Days without power: Over 100,000 outages persist in Maritimes after Dorian
Justin Trudeau, federal ministers visit Halifax to survey damage
Prime Minister Justin Trudeau, Public Safety Minister Ralph Goodale and Defence Minister Harjit Sajjan were in Halifax on Tuesday, three days after power storm Dorian blasted through the Maritimes where tens of thousands of homes and businesses are still without power.
The politicians were observing recovery efforts by military personnel, government officials and the corporation that provides power to Nova Scotians, and they also surveyed the cleanup and met residents.
Dorian approached the region as a Category 2 hurricane and made landfall near Halifax on Saturday evening as a post-tropical storm with hurricane-strength winds.
As of 5 p.m. AT, fallen trees and power lines remained on roads, leaving more than 88,000 Nova Scotia Power customers in the dark.
Also at that time, in Prince Edward Island, 15,000 customers were without power, and in New Brunswick, the number was 1,200.
"We're pleased with the progress," Nova Scotia Power president Karen Hutt told CBC's Information Morning on Tuesday.
"For the most part, the big, big lines, and so on, have been restored."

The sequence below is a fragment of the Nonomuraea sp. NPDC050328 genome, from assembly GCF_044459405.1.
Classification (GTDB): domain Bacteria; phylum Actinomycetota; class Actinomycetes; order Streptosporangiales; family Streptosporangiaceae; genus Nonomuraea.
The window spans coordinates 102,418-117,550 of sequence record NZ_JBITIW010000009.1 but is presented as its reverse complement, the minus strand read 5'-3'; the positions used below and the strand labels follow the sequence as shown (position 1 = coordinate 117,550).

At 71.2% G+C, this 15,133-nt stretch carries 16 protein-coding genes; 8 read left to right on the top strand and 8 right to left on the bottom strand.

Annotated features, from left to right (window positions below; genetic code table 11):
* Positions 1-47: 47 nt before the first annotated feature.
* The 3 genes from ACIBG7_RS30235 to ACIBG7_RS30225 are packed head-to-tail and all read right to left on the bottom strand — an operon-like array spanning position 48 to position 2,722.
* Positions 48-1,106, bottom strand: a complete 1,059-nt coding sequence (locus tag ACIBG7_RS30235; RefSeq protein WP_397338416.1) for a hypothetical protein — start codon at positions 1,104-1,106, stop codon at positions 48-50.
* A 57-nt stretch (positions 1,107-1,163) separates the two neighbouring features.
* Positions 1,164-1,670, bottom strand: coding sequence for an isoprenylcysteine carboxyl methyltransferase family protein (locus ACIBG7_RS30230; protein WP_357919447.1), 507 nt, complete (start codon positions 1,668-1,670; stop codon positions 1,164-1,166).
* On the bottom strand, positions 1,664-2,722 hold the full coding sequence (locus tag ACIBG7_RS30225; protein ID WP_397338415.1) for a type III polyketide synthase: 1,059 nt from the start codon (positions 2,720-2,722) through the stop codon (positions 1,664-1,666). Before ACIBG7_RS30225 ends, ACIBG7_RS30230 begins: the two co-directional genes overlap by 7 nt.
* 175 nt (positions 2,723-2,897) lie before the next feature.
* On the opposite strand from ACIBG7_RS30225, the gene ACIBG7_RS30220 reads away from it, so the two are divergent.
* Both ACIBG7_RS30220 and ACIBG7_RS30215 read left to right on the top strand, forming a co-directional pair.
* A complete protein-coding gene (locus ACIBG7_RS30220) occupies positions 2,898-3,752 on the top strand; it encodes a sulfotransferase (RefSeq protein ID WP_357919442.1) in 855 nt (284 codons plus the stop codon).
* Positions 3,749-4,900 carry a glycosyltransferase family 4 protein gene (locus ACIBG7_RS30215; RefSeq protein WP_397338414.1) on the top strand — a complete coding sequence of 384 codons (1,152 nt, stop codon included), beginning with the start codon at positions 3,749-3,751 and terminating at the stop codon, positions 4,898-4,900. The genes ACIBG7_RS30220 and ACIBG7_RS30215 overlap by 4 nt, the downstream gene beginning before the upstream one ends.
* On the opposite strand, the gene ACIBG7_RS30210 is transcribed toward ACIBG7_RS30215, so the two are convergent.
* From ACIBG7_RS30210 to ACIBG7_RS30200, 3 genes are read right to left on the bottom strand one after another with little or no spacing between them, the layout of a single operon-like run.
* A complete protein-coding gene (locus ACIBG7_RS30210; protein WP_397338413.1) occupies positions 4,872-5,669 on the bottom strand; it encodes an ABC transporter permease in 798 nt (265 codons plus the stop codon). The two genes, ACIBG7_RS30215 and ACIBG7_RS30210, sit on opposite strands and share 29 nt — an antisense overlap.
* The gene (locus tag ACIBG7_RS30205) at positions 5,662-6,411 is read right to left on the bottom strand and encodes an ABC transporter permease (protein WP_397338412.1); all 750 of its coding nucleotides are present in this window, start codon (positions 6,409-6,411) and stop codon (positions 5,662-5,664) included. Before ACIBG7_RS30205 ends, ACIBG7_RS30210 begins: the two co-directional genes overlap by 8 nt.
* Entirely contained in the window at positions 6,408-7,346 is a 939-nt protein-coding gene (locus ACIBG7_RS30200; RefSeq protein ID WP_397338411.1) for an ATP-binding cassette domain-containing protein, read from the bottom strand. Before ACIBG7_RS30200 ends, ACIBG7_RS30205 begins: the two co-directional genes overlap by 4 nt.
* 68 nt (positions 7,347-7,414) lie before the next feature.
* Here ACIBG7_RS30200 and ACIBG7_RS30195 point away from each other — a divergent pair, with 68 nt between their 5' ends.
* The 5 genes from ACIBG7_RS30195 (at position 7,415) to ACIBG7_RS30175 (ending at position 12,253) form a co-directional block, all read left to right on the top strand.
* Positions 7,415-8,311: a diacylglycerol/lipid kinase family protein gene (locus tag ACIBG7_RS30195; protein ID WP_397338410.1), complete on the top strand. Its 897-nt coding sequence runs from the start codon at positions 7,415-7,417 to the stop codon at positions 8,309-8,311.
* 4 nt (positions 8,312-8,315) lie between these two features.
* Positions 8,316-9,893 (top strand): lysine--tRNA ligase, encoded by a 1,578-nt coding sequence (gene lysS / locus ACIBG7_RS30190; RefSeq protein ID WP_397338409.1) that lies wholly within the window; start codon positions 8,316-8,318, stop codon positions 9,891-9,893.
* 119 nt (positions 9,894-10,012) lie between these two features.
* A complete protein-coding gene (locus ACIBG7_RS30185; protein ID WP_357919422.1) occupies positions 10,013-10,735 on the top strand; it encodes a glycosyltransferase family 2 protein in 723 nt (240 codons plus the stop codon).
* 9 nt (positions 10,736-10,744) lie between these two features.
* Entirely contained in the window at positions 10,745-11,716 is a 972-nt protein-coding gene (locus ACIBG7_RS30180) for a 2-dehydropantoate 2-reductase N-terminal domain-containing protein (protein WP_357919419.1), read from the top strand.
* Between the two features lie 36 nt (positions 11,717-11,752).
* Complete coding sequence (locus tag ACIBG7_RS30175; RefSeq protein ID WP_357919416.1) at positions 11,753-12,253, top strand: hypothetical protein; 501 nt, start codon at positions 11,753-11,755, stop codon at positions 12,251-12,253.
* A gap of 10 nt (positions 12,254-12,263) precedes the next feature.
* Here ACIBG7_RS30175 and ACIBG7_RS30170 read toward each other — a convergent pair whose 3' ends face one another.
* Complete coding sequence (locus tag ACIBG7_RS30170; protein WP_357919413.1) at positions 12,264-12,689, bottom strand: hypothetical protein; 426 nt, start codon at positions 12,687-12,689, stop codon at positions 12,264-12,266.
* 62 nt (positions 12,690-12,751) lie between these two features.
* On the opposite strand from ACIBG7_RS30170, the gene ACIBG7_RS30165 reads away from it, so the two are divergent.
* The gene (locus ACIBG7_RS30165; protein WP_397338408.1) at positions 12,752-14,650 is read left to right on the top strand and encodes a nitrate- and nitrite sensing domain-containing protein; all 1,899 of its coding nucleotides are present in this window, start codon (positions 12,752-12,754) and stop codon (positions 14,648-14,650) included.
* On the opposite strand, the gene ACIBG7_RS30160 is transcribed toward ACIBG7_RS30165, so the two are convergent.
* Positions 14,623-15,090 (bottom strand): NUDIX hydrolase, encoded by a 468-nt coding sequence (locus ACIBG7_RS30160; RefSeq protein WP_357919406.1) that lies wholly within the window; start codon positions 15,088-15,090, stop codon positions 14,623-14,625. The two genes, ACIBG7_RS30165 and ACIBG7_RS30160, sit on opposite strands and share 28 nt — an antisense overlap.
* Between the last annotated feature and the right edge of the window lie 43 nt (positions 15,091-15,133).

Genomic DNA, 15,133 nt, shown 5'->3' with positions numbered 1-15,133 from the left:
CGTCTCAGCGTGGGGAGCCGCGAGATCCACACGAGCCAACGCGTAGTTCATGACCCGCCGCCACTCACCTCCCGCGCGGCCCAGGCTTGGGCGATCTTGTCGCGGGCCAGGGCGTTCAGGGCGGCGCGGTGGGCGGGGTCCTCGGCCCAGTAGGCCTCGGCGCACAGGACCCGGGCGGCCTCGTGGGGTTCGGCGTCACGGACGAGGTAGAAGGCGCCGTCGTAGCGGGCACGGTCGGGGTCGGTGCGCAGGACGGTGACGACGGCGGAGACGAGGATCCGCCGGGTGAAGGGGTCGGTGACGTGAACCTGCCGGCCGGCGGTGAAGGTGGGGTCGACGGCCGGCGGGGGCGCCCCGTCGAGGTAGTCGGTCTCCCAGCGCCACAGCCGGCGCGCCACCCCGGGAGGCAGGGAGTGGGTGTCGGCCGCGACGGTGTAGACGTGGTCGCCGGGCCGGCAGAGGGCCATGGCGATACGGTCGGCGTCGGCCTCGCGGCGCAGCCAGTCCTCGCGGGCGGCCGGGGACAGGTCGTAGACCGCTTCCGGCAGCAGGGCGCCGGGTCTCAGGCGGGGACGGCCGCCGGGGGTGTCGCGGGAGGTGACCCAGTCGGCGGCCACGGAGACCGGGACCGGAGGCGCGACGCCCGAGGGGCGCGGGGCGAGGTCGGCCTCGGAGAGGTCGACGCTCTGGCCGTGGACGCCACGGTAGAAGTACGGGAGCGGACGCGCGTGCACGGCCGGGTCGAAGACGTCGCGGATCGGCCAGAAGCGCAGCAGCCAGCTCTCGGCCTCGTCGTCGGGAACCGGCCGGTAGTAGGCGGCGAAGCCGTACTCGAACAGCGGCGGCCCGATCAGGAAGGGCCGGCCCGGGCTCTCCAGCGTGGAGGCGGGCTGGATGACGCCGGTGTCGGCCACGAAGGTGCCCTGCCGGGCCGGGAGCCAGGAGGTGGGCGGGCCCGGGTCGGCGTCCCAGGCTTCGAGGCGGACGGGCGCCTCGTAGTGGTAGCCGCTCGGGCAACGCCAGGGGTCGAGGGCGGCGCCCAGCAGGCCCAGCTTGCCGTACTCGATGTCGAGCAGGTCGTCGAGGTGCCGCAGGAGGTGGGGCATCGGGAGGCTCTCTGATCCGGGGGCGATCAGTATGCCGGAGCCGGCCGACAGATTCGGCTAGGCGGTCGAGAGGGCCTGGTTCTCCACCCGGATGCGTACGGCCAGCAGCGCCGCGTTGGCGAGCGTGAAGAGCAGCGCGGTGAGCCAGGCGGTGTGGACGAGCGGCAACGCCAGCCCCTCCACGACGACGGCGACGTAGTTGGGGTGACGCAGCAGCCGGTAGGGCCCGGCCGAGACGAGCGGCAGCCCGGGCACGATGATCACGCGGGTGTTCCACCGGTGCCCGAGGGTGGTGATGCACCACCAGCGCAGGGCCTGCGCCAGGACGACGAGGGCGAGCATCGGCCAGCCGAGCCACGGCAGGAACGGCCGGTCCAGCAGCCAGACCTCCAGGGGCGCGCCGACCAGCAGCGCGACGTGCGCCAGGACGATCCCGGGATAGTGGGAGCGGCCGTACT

Some estimated outage restoration times were pushed back on Monday, said Hutt.
The company planned to cut the outages in half from Tuesday morning to the end of the day, she said.
Everyone will have power by the end of the week, Hutt said at a news conference Tuesday.
The utility is calling individual customers to update them on the status of the repairs, she said.
Amid widespread cellphone outages, Goodale said access to reliable telecommunications is critical and something the federal Liberal government plans to address.
People concerned by cell outages should alert the Canadian Radio-television and Telecommunications Commission, he said.
Sajjan said, "The impact of climate change is having a drastic impact on our country from floods, to fires, to hurricane response. This is something that we need to be very mindful of as a nation and adjusting our response and more importantly, having the preventive measures in place."
On Tuesday, 380 troops, stationed in Yarmouth, Bridgewater, Amherst, Port Hawkesbury, Sydney and Halifax, continued to assist power crews in clearing trees and removing debris. And helping them were 70 reservists.
The bulk of the military's efforts Tuesday were to be focused on Bridgewater, said Capt. Guillaume Lafrance, chief of staff for Joint Task Force Atlantic.
Nova Scotia Premier Stephen McNeil praised the restoration efforts of the privately owned power utility.
All public schools remained closed in Nova Scotia for a second day.
With files from Information Morning